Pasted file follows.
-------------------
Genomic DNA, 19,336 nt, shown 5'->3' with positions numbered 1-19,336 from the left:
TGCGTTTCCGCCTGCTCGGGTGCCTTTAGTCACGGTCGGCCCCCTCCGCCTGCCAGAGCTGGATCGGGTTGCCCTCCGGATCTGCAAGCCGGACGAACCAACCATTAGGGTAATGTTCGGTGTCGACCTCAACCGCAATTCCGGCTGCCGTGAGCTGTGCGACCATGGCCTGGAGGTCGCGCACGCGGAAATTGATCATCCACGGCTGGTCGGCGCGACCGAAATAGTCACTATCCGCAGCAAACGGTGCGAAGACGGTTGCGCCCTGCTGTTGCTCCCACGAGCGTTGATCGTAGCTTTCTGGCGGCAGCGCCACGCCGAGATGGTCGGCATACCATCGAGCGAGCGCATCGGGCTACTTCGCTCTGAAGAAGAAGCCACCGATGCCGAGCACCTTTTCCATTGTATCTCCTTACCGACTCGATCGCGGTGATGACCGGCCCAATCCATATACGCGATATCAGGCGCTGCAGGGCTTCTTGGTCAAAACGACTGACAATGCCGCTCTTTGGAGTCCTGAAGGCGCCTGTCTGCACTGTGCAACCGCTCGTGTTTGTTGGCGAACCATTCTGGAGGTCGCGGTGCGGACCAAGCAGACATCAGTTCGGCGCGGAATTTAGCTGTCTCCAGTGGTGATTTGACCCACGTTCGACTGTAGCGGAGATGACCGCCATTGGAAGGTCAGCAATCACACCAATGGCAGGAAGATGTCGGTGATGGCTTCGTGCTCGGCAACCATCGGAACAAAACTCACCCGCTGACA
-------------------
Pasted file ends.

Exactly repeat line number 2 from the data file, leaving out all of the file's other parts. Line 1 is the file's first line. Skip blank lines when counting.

TGCGTTTCCGCCTGCTCGGGTGCCTTTAGTCACGGTCGGCCCCCTCCGCCTGCCAGAGCTGGATCGGGTTGCCCTCCGGATCTGCAAGCCGGACGAACCAACCATTAGGGTAATGTTCGGTGTCGACCTCAACCGCAATTCCGGCTGCCGTGAGCTGTGCGACCATGGCCTGGAGGTCGCGCACGCGGAAATTGATCATCCACGGCTGGTCGGCGCGACCGAAATAGTCACTATCCGCAGCAAACGGTGCGAAGACGGTTGCGCCCTGCTGTTGCTCCCACGAGCGTTGATCGTAGCTTTCTGGCGGCAGCGCCACGCCGAGATGGTCGGCATACCATCGAGCGAGCGCATCGGGCTACTTCGCTCTGAAGAAGAAGCCACCGATGCCGAGCACCTTTTCCATTGTATCTCCTTACCGACTCGATCGCGGTGATGACCGGCCCAATCCATATACGCGATATCAGGCGCTGCAGGGCTTCTTGGTCAAAACGACTGACAATGCCGCTCTTTGGAGTCCTGAAGGCGCCTGTCTGCACTGTGCAACCGCTCGTGTTTGTTGGCGAACCATTCTGGAGGTCGCGGTGCGGACCAAGCAGACATCAGTTCGGCGCGGAATTTAGCTGTCTCCAGTGGTGATTTGACCCACGTTCGACTGTAGCGGAGATGACCGCCATTGGAAGGTCAGCAATCACACCAATGGCAGGAAGATGTCGGTGATGGCTTCGTGCTCGGCAACCATCGGAACAAAACTCACCCGCTGACA